“It’s not one gene, one problem. This trait is controlled by vast numbers of genes and networks. This probably dashes water on the idea of treating alcoholism with a single pill.”
~Dr. William Muir, PhD, Professor of Genetics at the Indiana University School of Medicine
A new study conducted by researchers at Purdue and Indiana University has identified 930 different genes associated with alcoholism, each with small effect. This only to serves to highlight complexity of the disease.
In order to understand the effect of genetics on alcoholism, Dr. Muir and his colleague, Dr. Feng Zhou, a Professor of Anatomy and Biology, studied rats that were specifically bred over several decades to have a predisposition to drink. This is different from nature, where rats have a natural aversion to large amounts of alcohol.
Inherited genetics is one of the best predictors of human alcoholism, but scientists still have a poor understanding just how much influence each of the individual risk factors of genetics, environment, stress, trauma, personal habits, and comorbid disorders has.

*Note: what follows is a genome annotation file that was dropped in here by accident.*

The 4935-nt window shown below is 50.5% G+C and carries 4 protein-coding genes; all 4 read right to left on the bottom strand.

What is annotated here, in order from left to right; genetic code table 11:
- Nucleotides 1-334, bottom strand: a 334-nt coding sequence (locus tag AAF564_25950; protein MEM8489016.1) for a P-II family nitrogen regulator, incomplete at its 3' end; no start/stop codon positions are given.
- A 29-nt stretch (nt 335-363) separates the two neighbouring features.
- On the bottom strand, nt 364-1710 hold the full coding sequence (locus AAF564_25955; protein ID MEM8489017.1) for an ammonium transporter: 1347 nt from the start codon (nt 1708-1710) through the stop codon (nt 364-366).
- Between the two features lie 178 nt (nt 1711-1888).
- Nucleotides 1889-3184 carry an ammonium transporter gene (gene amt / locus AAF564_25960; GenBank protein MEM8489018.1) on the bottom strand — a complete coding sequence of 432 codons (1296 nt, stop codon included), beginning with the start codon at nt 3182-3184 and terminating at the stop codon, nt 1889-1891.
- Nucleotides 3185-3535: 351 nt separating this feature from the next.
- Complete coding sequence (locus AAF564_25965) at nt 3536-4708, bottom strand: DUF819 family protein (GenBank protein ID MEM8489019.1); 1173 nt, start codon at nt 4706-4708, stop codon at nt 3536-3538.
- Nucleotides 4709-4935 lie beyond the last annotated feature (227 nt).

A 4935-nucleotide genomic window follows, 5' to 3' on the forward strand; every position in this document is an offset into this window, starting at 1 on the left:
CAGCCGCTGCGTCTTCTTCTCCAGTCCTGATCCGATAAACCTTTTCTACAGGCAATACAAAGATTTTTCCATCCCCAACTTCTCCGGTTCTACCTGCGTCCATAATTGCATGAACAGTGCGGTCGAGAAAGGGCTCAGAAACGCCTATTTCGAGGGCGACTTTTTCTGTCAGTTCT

Dr. Muir explains, “It’s very difficult to tease out the difference between what your genes are telling you to do and what you choose to do…We all have the genes for alcoholism, but our genetic abilities to control it differ.”
Dr. Zhou concurs, saying, “Even with the same genetics, one person might be prone to getting drunk, while another doesn’t drink at all. Your environment can trigger the expression of genetic tendencies toward alcoholism.”
The complexity of substance abuse disorders means that treatment must be both individualized and evidence-based. This is exactly the strategy utilized by Lasting Recovery outpatient rehab in San Diego. By combining established protocols with accepted holistic treatments, Lasting Recovery gives clients their best chance to return to sobriety, sanity, and serenity.